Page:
Re: RE : Re: RARA-AVIS: Who changed the noir writing ?

From: Patrick King (
Date: 29 Mar 2007

Thanks for your comments, Brian. It seems to me, however, in the very best of these stories the
"villians" are so complex as to make the reader actually identify with them...and they're almost always the protagonists. Note: The Postman Always Rings Twice, Double Indemnity, The Killer Inside Me, The Grifters, Recoil. Also Mitchum's character Jeff in the movie, Out of the Past. I could go on. These protagonists, while some are absolutely evil, and all do the "wrong" thing, leave the reader considering the factors that drove them to these poor choices. Shutter Island takes the reader in a similar direction. Here, though, the psychotic break is so complete that the protagonist really does not know the difference between reality and wishful fantasy. The Killer Inside Me's protagonist is a psychotic, but his psychosis tells him that the rules in the real world are there just for show; that people like him do not have to follow them, in fact are suckers if they do follow them. Murderer Dennis Rader is this type of psychotic. Such psychosis is much more comprehensible than the total break described in Shutter Island. Unfortunately, this total break is becoming more common in crime and psychology. Example, murderer Andrea Yates. I think it was well worth Lehane's effort to explore this kind of problem, and I, personally, thought he did it very successfully.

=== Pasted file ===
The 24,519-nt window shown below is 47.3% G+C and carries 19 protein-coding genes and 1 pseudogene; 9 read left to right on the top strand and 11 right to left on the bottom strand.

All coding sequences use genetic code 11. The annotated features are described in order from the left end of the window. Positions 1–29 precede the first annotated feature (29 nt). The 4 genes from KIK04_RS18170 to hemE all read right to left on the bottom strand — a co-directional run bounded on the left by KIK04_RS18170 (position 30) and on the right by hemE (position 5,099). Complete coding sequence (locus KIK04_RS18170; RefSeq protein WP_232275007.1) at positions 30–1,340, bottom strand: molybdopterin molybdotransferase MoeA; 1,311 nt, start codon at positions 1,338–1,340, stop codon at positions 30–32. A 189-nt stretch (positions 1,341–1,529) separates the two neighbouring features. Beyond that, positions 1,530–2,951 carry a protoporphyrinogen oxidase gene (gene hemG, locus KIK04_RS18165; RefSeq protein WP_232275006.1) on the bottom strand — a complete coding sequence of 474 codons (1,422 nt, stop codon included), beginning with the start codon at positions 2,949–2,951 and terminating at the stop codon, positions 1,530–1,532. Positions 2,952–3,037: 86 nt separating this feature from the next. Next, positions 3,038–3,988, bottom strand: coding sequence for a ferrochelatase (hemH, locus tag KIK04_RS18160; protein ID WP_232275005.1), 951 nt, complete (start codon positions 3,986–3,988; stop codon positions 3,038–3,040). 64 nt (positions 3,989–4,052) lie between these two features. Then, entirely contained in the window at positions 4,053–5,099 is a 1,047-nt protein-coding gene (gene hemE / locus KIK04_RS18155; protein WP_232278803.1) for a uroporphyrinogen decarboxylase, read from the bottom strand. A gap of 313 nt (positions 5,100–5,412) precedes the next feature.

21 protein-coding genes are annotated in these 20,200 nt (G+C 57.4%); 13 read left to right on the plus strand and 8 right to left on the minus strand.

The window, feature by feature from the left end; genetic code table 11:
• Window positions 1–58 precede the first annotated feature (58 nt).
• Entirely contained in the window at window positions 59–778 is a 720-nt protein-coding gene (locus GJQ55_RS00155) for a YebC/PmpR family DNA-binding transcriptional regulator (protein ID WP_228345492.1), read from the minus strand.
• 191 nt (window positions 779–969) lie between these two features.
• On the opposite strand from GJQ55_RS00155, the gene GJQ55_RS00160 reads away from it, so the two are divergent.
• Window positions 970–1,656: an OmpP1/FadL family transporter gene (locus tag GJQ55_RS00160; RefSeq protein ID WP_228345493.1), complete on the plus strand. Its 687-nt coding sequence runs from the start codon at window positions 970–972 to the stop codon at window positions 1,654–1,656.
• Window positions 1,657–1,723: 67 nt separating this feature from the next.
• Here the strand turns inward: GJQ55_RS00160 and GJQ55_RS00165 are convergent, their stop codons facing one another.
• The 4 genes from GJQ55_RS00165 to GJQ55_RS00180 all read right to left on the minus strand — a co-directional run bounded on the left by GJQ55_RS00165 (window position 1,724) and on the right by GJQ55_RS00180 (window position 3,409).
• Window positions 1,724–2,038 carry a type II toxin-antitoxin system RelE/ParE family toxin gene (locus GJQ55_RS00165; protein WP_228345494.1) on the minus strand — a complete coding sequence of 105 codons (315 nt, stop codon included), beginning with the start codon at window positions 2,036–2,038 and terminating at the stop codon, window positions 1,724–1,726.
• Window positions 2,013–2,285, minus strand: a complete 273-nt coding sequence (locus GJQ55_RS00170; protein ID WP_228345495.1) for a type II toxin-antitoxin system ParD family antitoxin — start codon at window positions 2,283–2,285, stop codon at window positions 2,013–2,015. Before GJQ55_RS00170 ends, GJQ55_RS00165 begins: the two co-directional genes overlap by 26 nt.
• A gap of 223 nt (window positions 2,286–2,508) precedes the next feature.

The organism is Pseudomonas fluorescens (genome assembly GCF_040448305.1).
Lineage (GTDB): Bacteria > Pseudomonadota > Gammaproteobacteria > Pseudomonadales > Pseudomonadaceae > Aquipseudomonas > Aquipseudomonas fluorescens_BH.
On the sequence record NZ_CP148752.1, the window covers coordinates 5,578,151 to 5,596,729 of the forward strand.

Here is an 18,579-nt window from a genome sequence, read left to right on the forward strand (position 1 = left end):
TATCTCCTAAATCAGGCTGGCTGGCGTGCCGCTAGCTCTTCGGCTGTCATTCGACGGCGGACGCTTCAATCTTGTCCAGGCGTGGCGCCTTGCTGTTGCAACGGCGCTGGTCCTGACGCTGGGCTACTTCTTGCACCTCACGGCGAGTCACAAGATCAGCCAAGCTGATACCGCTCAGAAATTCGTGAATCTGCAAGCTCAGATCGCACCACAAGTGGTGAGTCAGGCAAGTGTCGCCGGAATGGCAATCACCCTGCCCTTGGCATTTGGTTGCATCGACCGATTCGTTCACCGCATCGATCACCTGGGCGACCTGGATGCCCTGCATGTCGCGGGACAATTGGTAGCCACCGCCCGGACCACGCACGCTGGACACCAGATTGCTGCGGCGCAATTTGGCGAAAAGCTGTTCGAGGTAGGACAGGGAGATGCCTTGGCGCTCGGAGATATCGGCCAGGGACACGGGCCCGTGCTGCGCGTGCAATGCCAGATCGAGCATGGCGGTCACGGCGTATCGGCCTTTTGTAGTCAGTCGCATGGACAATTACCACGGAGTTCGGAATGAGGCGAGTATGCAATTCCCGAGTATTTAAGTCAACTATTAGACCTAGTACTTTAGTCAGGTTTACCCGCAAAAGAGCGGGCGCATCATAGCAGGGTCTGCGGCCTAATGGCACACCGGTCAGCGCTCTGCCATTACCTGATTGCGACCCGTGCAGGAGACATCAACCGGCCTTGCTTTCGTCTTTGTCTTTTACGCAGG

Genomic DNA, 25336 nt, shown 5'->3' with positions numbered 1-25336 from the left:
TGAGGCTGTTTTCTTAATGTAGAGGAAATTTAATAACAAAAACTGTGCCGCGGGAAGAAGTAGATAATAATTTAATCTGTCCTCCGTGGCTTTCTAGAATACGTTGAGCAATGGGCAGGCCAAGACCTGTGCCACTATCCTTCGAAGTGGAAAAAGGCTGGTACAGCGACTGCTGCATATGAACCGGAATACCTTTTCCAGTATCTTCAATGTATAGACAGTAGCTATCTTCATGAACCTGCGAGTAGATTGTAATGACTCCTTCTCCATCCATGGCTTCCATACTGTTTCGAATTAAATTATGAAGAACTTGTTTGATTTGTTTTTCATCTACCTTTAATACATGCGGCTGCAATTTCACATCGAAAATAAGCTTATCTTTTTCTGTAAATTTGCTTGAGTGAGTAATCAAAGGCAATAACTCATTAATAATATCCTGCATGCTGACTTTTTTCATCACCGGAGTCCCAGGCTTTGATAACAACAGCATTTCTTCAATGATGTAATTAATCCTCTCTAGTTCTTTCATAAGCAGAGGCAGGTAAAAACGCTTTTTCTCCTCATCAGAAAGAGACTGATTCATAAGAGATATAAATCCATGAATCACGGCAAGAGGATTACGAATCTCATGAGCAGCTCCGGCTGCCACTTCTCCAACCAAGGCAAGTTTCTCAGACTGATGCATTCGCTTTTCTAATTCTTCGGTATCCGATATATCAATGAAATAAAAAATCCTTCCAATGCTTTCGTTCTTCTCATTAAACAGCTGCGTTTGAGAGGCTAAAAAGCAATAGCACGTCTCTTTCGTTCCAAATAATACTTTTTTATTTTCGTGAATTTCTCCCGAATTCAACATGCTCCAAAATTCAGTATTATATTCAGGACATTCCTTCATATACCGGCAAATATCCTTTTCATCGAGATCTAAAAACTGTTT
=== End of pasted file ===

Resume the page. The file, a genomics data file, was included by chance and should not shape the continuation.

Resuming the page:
Patrick King
--- Brian Thornton <> wrote:

> Patrick-
> With all due respect, the POV character is still the
> antagonist of the piece: the reason for the story.
> By definition, the "villain" is the straw that stirs
> the drink in these sorts of stories. And unreliable
> narrators are considered a no-no by many because
> it's possible for a lazier writer than a Lehane to
> cheat by using this mechanism.
> As for Lehane being compared to Dan Brown on this
> list, I don't see that. I can't understand how
> pointing out (in response to complaints that he is
> "underappreciated") that he is one of the most
> widely read, most lauded, best remunerated authors
> in the business today, and that many authors would
> love to be so "underappreciated" is calling him a
> "hyped mediocrity."
> And he's certainly no Dan Brown.
> Lehane is good, and he's to be commended for not
> playing it either safely or comfortably, and for his
> willingness to take chances. BUT when you take
> chances, and essay something "new" or "experimental"
> it doesn't always work, and when it doesn't work,
> people are both entitled and obligated to point that
> out when discussing one's books, rather than
> treating it as a literary case of the Emperor's New
> Clothes.
> Rara Avis is usually a pretty fair place. If
> anything, the folks here tend to cut many authors of
> lesser ability and focus than Lehane (like Mickey
> Spillane, who I consider unreadable) too *generous*
> of a break.
> All the Best-
> Brian
> [Non-text portions of this message have been
> removed]

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